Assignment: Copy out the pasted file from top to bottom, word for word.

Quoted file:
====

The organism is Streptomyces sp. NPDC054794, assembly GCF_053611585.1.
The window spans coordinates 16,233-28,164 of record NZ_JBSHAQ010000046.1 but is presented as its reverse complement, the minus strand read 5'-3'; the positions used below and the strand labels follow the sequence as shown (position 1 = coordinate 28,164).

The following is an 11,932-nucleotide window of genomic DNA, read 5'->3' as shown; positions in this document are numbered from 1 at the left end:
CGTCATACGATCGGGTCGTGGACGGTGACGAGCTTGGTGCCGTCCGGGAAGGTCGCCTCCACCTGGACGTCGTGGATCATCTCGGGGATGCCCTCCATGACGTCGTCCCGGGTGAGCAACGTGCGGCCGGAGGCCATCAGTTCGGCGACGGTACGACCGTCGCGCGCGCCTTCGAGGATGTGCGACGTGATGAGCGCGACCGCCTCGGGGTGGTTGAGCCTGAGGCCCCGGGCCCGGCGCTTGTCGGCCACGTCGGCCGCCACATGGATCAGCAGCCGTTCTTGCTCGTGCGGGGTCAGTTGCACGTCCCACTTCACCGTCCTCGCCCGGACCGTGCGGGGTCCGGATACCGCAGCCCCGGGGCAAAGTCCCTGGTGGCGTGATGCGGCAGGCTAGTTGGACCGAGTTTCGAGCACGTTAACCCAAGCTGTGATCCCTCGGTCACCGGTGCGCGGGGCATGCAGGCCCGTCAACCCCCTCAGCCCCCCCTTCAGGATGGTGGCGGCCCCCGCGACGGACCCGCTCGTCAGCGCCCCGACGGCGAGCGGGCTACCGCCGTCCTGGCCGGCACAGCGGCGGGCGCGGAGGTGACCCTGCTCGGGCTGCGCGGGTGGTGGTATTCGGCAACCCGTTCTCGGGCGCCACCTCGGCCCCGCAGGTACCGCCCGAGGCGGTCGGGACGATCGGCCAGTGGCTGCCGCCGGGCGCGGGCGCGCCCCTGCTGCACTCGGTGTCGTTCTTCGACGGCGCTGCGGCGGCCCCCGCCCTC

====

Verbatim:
The organism is Streptomyces sp. NPDC054794, assembly GCF_053611585.1.
The window spans coordinates 16,233-28,164 of record NZ_JBSHAQ010000046.1 but is presented as its reverse complement, the minus strand read 5'-3'; the positions used below and the strand labels follow the sequence as shown (position 1 = coordinate 28,164).

The following is an 11,932-nucleotide window of genomic DNA, read 5'->3' as shown; positions in this document are numbered from 1 at the left end:
CGTCATACGATCGGGTCGTGGACGGTGACGAGCTTGGTGCCGTCCGGGAAGGTCGCCTCCACCTGGACGTCGTGGATCATCTCGGGGATGCCCTCCATGACGTCGTCCCGGGTGAGCAACGTGCGGCCGGAGGCCATCAGTTCGGCGACGGTACGACCGTCGCGCGCGCCTTCGAGGATGTGCGACGTGATGAGCGCGACCGCCTCGGGGTGGTTGAGCCTGAGGCCCCGGGCCCGGCGCTTGTCGGCCACGTCGGCCGCCACATGGATCAGCAGCCGTTCTTGCTCGTGCGGGGTCAGTTGCACGTCCCACTTCACCGTCCTCGCCCGGACCGTGCGGGGTCCGGATACCGCAGCCCCGGGGCAAAGTCCCTGGTGGCGTGATGCGGCAGGCTAGTTGGACCGAGTTTCGAGCACGTTAACCCAAGCTGTGATCCCTCGGTCACCGGTGCGCGGGGCATGCAGGCCCGTCAACCCCCTCAGCCCCCCCTTCAGGATGGTGGCGGCCCCCGCGACGGACCCGCTCGTCAGCGCCCCGACGGCGAGCGGGCTACCGCCGTCCTGGCCGGCACAGCGGCGGGCGCGGAGGTGACCCTGCTCGGGCTGCGCGGGTGGTGGTATTCGGCAACCCGTTCTCGGGCGCCACCTCGGCCCCGCAGGTACCGCCCGAGGCGGTCGGGACGATCGGCCAGTGGCTGCCGCCGGGCGCGGGCGCGCCCCTGCTGCACTCGGTGTCGTTCTTCGACGGCGCTGCGGCGGCCCCCGCCCTC